Difference between revisions of "Byzantine Chant"

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Strictly speaking, '''Byzantine Chant''' is the sacred [[Church Music|chant]] of Christian Churches following the Orthodox rite. This tradition, encompassing the Greek-speaking world, developed in [[Eastern Roman Empire|Byzantium]] from the establishment of its capital, Constantinople, in 330 until [[Fall of Constantinople|its fall]] in 1453. It is undeniably of composite origin, drawing on the artistic and technical productions of the classical age, on [[Judaism|Jewish]] music, and inspired by the monophonic vocal music that evolved in the early Christian cities of Alexandria, Antioch, and Ephesus.  In the [[Orthodox Church]] today, many churches use [[Byzantine]] Chant as their primary musical tradition, including the Churches of [[Church of Constantinople|Constantinople]], [[Church of Alexandria|Alexandria]], [[Church of Antioch|Antioch]], [[Church of Jerusalem|Jerusalem]], [[Church of Romania|Romania]], [[Church of Serbia|Serbia]], [[Church of Greece|Greece]], and [[Church of Cyprus|Cyprus]].
===Early Christian Period===
Byzantine chant manuscripts date from the ninth century, while [[lectionary|lectionaries]] of biblical readings in [[Ekphonetic Notation]] (a primitive graphic system designed to indicate the manner of reciting lessons from Scripture) begin about a century earlier and continue in use until the twelfth or thirteenth century. Our knowledge of the older period is derived from Church service books [[Typikon|Typika]], [[Church Fathers|patristic]] writings and medieval histories. Scattered examples of [[hymn]] texts from the early centuries of Greek Christianity still exist. Some of these employ the metrical schemes of classical Greek poetry; but the change of pronunciation had rendered those meters largely meaningless, and, except when classical forms were imitated, Byzantine hymns of the following centuries are prose-poetry, unrhymed verses of irregular length and accentual patterns. The common term for a short hymn of one stanza, or one of a series of stanzas, is [[troparion]] (this may carry the further connotation of a hymn interpolated between Psalm verses). A famous example, whose existence is attested as early as the fourth century, is the [[Vespers]] hymn, "''[[Phos Hilaron]]''" ("O Gladsome Light"); another, "''O Monogenes Yios''" ("Only Begotten Son"), ascribed to Emperor St. [[Justinian|Justinian the Great]] (r. 527-565), figures in the introductory portion of the [[Divine Liturgy]]. Perhaps the earliest set of troparia of known authorship are those of the [[monk]] Auxentios (first half of the fifth century), attested in his biography but not preserved in any later Byzantine order of service.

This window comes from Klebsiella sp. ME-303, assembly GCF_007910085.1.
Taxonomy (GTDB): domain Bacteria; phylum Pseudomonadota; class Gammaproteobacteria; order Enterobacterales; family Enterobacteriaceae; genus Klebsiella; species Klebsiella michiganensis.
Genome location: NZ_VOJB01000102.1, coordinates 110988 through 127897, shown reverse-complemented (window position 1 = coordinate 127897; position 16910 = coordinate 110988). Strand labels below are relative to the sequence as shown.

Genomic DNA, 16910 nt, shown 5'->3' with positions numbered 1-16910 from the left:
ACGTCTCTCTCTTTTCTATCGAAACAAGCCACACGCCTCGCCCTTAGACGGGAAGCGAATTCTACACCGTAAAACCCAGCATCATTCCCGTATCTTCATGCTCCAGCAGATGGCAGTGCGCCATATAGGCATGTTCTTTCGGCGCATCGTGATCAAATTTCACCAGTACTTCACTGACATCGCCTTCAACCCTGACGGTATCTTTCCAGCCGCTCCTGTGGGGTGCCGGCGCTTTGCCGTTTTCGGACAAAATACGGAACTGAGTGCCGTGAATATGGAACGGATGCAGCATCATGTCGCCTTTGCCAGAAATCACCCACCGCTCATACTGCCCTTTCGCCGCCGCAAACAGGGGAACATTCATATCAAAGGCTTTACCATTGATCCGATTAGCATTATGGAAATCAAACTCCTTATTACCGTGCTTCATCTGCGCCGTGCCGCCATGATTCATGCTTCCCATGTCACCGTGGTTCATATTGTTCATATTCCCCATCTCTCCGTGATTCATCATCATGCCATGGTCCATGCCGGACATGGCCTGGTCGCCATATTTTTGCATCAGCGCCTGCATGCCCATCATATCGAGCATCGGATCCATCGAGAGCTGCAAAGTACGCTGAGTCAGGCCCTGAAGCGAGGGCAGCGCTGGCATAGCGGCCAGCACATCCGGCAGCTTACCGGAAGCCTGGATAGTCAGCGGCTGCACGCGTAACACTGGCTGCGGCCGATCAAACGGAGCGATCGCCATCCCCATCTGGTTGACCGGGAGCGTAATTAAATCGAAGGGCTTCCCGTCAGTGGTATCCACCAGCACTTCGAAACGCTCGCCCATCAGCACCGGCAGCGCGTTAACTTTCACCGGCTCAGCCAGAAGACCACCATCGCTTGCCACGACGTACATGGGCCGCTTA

===Medieval Period===
Two concepts must be understood if we are to appreciate fully the function of music in Byzantine worship. The first, which retained currency in Greek theological and mystical speculation until the dissolution of the empire, was the belief in the [[angel]]ic transmission of sacred chant: the assumption that the early Church united men in the [[prayer]] of the angelic choirs. This notion is certainly older than the [[Apocalypse]] account ([[Book of Revelation|Revelation]] 4:8-11), for the musical function of angels as conceived in the [[Old Testament]] is brought out clearly by [[Book of Isaiah|Isaiah]] (6:1-4) and [[Book of Ezekiel|Ezekiel]] (3:12). Most significant in the fact, outlined in [[Exodus]] 25, that the pattern for the earthly worship of [[Israel]] was derived from [[Heaven]]. The allusion is perpetuated in the writings of the early [[Church Fathers]], such as [[Clement of Rome]], [[Justin Martyr|Justin]], [[Ignatius of Antioch]], [[Athenagoras of Athens]], and [[Dionysius the Areopagite]]. It receives acknowledgement later in the liturgical treatises of [[Nicolas Cabasilas]] and [[Symeon of Thessaloniki]] (''Patrologia Graeca'', CL, 368-492 and CLV, 536-699, respectively).